Home Venture Capital AI is still a ray of hope in a dismal startup market

AI is still a ray of hope in a dismal startup market

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The past 12 months were a tough time for startups and venture funds, and the new year may not offer much in the way of relief.

A recent report from research platform Crunchbase pegged 2023 as the worst year for venture funding in the last half decade; it dropped to $285 billion, compared with $462 billion in 2022, a 38% decline. But one notable bright spot came from AI startups, which rode a hype wave around generative tech to a 9% boost in funding from the previous year.

Experts have attributed the slowdown in the startup market to uncertainty in the economy and a series of federal interest rate hikes in the US that have disincentivized riskier venture investments. Report author Gené Teare, senior data editor at Crunchbase, said investors are also wary after a funding boom from 2021 through the first half of 2022 that led to monster valuations.

“They’ve all just invested so much in recent years that they’re kind of holding back and waiting to see what’s going to happen,” Teare told Tech Brew. “And so the whole venture industry seems to be—not on pause, but holding back.”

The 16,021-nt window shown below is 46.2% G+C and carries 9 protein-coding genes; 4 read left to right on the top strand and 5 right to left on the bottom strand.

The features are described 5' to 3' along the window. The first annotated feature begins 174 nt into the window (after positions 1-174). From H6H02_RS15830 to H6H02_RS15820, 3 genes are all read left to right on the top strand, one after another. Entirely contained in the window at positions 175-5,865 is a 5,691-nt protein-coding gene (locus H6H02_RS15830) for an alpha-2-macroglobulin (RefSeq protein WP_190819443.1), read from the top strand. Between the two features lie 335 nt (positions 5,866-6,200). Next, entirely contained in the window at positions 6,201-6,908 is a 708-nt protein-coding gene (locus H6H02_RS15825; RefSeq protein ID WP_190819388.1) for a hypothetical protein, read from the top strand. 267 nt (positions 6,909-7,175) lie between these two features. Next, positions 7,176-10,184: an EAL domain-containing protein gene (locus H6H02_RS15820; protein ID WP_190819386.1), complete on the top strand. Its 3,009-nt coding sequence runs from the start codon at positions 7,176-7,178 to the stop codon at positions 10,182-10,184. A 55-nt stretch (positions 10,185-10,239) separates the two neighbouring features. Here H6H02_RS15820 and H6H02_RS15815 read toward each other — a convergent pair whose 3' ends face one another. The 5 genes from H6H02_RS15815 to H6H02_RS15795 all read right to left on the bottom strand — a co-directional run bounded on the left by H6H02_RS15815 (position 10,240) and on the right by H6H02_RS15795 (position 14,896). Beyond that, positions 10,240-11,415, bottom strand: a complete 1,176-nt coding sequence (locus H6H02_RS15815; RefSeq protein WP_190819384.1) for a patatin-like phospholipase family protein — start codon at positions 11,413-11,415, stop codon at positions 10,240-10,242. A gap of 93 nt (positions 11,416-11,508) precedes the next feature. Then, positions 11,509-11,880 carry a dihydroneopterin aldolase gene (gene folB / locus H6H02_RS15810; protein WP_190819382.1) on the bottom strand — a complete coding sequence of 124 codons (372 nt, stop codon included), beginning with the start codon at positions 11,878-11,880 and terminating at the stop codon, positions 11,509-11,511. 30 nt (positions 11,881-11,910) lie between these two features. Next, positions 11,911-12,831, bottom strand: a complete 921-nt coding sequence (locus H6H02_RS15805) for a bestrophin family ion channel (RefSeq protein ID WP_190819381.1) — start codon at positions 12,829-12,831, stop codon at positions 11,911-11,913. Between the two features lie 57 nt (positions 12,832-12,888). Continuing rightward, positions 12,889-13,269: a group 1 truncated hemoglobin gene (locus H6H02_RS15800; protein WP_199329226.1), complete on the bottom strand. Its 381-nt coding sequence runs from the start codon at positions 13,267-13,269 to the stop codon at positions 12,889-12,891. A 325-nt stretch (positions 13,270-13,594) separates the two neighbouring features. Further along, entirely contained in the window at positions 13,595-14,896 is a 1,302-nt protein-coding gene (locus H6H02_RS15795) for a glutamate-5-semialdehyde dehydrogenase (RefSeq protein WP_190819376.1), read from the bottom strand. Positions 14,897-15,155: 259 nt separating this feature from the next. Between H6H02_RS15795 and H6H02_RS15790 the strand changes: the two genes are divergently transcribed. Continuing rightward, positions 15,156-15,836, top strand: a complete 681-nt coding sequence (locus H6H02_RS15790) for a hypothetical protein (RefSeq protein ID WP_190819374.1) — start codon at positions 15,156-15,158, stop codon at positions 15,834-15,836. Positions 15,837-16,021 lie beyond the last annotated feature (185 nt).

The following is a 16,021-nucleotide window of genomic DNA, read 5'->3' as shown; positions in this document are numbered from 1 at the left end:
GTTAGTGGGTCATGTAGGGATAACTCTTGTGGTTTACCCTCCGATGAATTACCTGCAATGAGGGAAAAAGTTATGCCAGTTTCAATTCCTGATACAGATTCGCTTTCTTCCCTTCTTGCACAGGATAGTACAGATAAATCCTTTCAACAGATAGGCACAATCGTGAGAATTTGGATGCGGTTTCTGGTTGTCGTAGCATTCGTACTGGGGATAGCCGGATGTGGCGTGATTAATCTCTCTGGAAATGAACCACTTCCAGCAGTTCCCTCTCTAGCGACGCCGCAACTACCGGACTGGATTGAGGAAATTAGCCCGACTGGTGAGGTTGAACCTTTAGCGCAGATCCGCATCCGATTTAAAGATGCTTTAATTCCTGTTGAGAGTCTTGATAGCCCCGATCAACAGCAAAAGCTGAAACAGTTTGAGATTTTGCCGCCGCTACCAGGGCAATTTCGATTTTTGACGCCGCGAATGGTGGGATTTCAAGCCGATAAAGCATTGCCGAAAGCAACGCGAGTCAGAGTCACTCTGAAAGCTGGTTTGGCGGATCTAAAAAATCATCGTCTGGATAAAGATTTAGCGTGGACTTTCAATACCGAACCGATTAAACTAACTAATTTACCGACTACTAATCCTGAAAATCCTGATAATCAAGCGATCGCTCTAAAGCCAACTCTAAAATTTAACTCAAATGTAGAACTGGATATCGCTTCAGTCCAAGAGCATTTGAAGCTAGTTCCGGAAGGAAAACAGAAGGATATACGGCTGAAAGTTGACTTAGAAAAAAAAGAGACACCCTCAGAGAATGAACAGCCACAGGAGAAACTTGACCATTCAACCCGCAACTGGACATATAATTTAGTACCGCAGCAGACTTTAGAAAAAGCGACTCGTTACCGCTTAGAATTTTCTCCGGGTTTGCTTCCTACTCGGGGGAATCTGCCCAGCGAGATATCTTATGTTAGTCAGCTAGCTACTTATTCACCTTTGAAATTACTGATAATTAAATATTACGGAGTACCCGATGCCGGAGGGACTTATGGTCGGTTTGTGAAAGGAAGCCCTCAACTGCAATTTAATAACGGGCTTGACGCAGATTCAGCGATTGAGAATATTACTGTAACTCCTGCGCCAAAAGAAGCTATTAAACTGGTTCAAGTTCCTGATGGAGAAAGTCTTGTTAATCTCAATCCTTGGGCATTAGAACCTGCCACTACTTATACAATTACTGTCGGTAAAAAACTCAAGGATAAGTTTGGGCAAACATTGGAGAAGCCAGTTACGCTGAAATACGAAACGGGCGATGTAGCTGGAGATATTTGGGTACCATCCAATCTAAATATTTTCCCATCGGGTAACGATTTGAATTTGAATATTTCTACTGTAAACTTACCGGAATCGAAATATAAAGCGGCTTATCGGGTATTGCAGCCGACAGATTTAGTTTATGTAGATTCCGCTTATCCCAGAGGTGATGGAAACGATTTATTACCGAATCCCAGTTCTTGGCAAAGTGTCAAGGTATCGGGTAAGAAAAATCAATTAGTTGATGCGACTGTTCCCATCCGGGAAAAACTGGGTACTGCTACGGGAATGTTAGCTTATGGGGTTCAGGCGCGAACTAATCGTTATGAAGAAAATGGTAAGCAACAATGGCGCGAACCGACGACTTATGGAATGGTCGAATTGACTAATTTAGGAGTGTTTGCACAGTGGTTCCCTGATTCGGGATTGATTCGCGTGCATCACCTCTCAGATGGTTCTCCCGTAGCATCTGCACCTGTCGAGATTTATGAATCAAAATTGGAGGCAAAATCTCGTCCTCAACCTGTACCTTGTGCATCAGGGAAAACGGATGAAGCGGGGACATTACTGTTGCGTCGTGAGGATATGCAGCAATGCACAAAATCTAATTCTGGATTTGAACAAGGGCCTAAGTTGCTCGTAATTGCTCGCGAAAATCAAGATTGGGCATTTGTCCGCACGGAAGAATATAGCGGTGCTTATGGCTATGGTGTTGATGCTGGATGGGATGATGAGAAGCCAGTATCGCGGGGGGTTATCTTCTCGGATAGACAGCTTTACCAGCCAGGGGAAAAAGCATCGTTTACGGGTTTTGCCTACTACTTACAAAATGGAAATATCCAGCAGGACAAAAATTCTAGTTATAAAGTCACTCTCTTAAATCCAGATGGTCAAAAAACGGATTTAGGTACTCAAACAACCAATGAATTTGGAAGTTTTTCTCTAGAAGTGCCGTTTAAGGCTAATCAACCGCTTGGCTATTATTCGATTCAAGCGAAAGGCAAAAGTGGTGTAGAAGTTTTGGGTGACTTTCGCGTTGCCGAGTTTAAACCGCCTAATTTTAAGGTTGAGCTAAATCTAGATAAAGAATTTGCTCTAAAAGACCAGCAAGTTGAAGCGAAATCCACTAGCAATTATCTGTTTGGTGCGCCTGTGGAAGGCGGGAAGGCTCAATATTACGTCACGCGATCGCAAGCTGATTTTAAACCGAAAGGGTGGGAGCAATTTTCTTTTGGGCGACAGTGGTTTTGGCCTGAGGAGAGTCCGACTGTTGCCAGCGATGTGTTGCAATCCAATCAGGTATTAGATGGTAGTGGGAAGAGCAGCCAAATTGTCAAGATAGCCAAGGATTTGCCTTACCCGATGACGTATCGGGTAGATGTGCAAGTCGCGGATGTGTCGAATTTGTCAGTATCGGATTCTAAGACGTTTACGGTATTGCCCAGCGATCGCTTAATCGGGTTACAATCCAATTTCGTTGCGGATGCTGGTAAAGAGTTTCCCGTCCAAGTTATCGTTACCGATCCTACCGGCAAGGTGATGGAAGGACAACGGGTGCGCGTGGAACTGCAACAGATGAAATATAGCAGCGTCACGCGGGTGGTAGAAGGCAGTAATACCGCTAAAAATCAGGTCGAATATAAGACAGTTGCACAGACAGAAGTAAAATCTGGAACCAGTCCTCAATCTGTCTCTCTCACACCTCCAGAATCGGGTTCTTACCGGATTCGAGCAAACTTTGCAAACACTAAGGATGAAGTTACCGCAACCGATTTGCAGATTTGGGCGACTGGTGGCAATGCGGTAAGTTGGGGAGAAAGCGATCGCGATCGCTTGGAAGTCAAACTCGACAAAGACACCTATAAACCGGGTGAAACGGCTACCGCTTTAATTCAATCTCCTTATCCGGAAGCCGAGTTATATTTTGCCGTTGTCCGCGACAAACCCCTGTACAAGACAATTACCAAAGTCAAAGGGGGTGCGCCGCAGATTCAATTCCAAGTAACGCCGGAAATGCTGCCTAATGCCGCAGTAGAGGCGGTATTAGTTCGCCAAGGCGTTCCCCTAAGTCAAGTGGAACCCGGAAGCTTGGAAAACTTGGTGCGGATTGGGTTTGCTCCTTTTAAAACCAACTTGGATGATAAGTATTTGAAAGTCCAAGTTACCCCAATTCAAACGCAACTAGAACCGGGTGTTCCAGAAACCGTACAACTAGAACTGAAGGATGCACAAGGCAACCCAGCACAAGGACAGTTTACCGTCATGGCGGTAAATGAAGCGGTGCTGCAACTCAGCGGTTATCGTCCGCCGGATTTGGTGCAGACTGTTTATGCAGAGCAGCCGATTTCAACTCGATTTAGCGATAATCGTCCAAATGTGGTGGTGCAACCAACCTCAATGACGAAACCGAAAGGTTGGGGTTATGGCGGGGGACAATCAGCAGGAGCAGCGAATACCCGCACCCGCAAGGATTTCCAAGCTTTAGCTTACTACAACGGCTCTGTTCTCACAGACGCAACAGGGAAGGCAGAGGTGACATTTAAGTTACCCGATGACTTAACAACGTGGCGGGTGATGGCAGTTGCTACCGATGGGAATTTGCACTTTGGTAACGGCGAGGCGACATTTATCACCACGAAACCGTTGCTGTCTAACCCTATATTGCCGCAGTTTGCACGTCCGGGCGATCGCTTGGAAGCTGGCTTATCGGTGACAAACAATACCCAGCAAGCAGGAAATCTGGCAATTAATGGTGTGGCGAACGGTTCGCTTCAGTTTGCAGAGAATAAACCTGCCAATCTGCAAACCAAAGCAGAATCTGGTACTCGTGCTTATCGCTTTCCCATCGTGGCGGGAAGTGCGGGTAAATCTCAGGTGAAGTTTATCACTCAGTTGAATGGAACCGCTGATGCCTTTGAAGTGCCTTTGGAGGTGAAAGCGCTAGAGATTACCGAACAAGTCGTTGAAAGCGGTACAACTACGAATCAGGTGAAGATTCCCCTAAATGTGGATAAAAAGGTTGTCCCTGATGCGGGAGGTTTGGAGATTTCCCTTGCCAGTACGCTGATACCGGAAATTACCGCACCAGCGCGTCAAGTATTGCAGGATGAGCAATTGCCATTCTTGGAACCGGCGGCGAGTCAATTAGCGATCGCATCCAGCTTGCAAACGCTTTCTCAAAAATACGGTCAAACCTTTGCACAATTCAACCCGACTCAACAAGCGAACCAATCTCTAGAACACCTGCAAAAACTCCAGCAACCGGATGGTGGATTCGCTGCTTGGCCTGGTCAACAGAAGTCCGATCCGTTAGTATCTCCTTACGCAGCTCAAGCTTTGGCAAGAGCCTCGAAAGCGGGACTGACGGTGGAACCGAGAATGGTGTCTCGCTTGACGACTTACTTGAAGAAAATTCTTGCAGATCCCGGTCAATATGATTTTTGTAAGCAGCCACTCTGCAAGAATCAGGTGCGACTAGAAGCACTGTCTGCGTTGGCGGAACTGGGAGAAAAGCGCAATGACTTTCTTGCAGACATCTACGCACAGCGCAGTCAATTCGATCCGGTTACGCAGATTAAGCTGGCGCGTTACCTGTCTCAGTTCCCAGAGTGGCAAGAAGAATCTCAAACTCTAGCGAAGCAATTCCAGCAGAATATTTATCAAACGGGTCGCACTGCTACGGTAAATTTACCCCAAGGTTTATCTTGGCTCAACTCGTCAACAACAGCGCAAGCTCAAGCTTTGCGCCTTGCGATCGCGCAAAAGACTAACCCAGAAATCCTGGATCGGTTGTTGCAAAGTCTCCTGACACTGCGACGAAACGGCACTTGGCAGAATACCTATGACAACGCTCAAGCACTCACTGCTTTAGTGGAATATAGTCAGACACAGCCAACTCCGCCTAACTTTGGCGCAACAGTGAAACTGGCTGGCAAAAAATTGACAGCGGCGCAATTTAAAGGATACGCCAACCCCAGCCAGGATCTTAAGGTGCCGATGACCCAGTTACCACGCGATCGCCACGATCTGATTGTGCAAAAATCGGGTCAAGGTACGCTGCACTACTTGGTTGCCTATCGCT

Don’t expect that attitude to change all that much in 2024; Crunchbase’s report predicted that many of the layoffs from struggling mature startups in 2023 will snowball into closures this year as the market remains challenging. Teare said many of the companies that got big checks in the tech boom will be looking for more funding this year, and facing hard decisions if they can’t get it.

AI-generated cash: It wasn’t all doom and gloom in the startup world last year, though. Funding for AI startups grew to nearly $50 billion globally last year from $45.8 billion in 2022, largely on the backs of a handful of up-and-comers in the foundational model space. OpenAI, Anthropic, and Inflection AI collectively reeled in about $18 billion, or 36%, of that total sum, Crunchbase said.

Other areas that saw growth included insurance tech, semiconductors, and battery innovation, the report found. Manufacturing and cleantech also saw less pronounced declines than the rest of the market.

Those categories were the exception to overall trends, however, Teare said. “Broadly speaking, given how much funding went down, most sectors were down year over year,” she told us.

Planting seeds: One other notable trend, Teare said, was a focus on seed-stage funding. While that category was down last year from 2022, it saw less of a dip than funding at other stages in a startup’s life.

“If you talk about if there’s any sort of vibrance in the ecosystem, it seems to be more focused on seed,” Teare said. “So I think the whole industry has sort of shifted to the seed-stage companies, which is the focus right now.”

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